The rezoning approval for the first mosque to be established in Gordon’s Bay was passed last week.
It was met with mixed reaction from the community and an intent to appeal the decision by the Gordon’s Bay Residents’ Association (GBRA).
Cassim Peer of the Gordon’s Bay Islamic Society welcomed the rezoning approval, stating it has been “construction-ready” for months now, and that the final building plan submissions are expected within a few weeks.
“We are hopeful of starting construction of the mosque this year,” he told DistrictMail this week.
More than 100 objections against the development, on the corner of Roos Street and Lancaster Road, is “a small minority”, said Peer.
He added the society has initiated ongoing efforts “to reach out to the community” and welcomes constructive dialogue that will benefit all residents.
“The objections have delayed the mosque’s construction, but we are also committed to following correct procedures and listening to the concerns of our neighbours and friends in Gordon’s Bay,” he related.
GBRA chairperson Edwina Hadfield stated it was never the association’s aim to delay the construction of a mosque.
“The concerns raised by the residents when the first public participation process was posted was constructive and all issues raised have been addressed. We are just looking for clarity on a few of these issues. We will meet with the [Islamic] society for a discussion and our intention is not to delay anything, but ensure all the issues are and have been addressed, and our residents are satisfied,” she said.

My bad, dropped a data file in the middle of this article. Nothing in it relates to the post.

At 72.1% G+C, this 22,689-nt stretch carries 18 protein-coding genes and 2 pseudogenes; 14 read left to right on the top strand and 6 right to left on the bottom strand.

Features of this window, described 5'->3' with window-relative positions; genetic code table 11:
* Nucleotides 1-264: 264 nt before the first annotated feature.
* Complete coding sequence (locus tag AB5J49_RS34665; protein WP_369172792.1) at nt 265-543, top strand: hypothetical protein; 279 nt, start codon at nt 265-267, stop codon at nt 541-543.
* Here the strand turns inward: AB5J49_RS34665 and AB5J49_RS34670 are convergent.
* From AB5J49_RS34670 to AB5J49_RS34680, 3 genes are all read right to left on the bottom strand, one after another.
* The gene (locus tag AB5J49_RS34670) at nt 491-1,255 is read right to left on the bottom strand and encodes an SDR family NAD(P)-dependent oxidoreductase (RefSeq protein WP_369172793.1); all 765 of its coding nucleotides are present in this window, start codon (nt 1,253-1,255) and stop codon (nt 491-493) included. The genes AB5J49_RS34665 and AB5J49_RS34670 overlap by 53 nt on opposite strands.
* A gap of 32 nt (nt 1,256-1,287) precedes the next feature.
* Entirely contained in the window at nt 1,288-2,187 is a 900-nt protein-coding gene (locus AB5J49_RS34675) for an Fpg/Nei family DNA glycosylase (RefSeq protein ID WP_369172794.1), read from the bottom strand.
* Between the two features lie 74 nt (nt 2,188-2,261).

“When we objected, a list of concerns was given to council and there are a few we would like clarity on, and maybe better understanding. But these will be discussed with the Islamic society.”
Apart from the rezoning approval, the lowering of the building line from 5 m to 3,5 m was also granted.
Another condition was that provision must be made for 40 cars plus two disabled parking bays, and that no amplified sound will be used for the call to prayer. A traffic survey was completed and submitted to the City of Cape Town’s Traffic Department, with no objections received from the transport department.
“We’ve also been requested to green the area around the mosque, to make it look more aesthetically pleasing and to match the surrounds,” said Peer. “We are more than pleased to do this.”
He added that compared to religious establishments in other, bigger areas the mosque is relatively small, accommodating up to 160 people.
“We believe the mosque will be a source of goodness and harmony for the community,” Peer continued. “All residents are welcome to ask any questions or express any concerns, so we may address this peacefully and move on.”
The current prayer facility is a makeshift one behind a shopping centre and is too small and inadequate, making it difficult for Muslim residents and visitors to the area.
Peer said that, coinciding with any appeal process, the society will continue to submit building plans so further delays are avoided.
Hadfield says the GBRA has, at all times, reached out to the society. “There is no intention of a legal route from the GBRA, but I cannot speak on behalf of residents who are not members of the organisation.”
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